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4 Tips for Changing Your Dog’s Diet
4 Tips for Changing Your Dog’s Diet-mob

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4 Tips for Changing Your Dog’s Diet

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Switching your dog to a new food takes some planning. Because dogs are creatures of habit, they tend to prefer their current food to a new food. Like us, they become accustomed to a food and might not be thrilled about a new routine. These useful dog-feeding tips will help you keep your dog satisfied.

 

 

4 Tips to Successfully Transition Your Dog to a New Food

1. Introduce the new food gradually.

When easing your dog into a change in diet, think “slow and steady.” Start by mixing 25% new food with 75% current food. Slowly change the proportions over the next three days or so by gradually increasing the new food and lessening the amount of the current food. Here’s a sample feeding schedule:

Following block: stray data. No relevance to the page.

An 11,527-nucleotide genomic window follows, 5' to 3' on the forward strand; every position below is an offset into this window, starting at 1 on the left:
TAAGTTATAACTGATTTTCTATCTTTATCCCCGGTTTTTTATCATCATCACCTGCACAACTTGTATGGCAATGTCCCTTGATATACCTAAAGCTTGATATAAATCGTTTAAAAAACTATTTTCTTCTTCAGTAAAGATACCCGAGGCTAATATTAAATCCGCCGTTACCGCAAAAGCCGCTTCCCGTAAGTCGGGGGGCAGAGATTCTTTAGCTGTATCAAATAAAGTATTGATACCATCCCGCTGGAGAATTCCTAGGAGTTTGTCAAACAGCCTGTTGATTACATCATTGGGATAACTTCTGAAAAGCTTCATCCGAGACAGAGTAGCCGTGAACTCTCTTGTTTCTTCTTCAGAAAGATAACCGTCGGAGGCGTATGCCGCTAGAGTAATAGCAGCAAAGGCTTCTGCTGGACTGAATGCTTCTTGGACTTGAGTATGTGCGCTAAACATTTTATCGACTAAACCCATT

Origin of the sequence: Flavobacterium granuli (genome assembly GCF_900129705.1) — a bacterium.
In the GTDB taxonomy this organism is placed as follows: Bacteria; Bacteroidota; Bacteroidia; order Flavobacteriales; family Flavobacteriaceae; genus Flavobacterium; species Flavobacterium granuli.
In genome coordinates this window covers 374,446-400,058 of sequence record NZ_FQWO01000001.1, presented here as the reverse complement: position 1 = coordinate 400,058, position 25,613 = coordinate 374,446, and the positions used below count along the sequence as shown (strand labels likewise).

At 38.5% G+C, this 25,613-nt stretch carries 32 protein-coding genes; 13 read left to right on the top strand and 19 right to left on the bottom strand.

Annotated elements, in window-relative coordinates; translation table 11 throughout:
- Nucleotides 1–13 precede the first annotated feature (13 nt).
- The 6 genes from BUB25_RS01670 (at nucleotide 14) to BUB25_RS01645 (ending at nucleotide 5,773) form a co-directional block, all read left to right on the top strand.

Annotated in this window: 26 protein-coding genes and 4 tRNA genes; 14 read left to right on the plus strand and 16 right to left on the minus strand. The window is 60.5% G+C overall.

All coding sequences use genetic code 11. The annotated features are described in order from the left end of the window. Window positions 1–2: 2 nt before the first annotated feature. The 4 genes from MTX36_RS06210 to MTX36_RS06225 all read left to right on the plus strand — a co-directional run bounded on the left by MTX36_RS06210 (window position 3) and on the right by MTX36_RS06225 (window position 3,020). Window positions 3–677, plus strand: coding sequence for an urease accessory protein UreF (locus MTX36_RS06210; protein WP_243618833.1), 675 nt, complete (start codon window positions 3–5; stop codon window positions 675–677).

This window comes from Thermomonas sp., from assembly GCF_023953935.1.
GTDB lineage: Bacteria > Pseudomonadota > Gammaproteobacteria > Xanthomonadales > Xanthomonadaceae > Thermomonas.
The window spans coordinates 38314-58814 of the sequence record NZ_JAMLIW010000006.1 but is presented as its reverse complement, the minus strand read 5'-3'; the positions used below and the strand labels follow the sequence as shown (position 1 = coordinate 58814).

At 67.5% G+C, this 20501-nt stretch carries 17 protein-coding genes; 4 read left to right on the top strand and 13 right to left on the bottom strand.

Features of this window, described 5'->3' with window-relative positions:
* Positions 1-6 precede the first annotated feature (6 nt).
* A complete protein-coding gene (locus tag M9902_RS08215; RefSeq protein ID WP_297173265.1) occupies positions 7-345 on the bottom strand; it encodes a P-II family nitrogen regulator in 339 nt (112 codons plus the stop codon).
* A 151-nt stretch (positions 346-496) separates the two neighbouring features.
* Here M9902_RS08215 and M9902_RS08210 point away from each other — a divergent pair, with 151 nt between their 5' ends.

• Day 1: 25% new food, 75% current food
  • Day 2: 50% new food, 50% current food
  • Day 3: 75% new food, 25% current food

 

At the end of this weaning process, you should be feeding 100% of the new food. Your dog may want to eat only the old food, or not eat at all. Don’t worry — a healthy dog can miss meals for a day or two with no ill effects.

 

 

2. Watch your body language.

Bringing a new food into your home, pouring it into your dog’s bowl and declaring that he should eat it might cause your dog to go on a hunger strike. This is not the time to show who’s boss. It’s better to introduce the new food by using a pleasant tone of voice and gently encouraging him to try the new food.

 

 

3. Don't give in to demands.

Persistence is key! For the first two days of the food transition, don’t give your dog treats or table scraps. Dogs train us as much as we train them. Giving in to their demands only reinforces refusal behavior and makes it more difficult to make a nutritious dietary change.

 

 

4. Be patient when switching from wet food to dry food.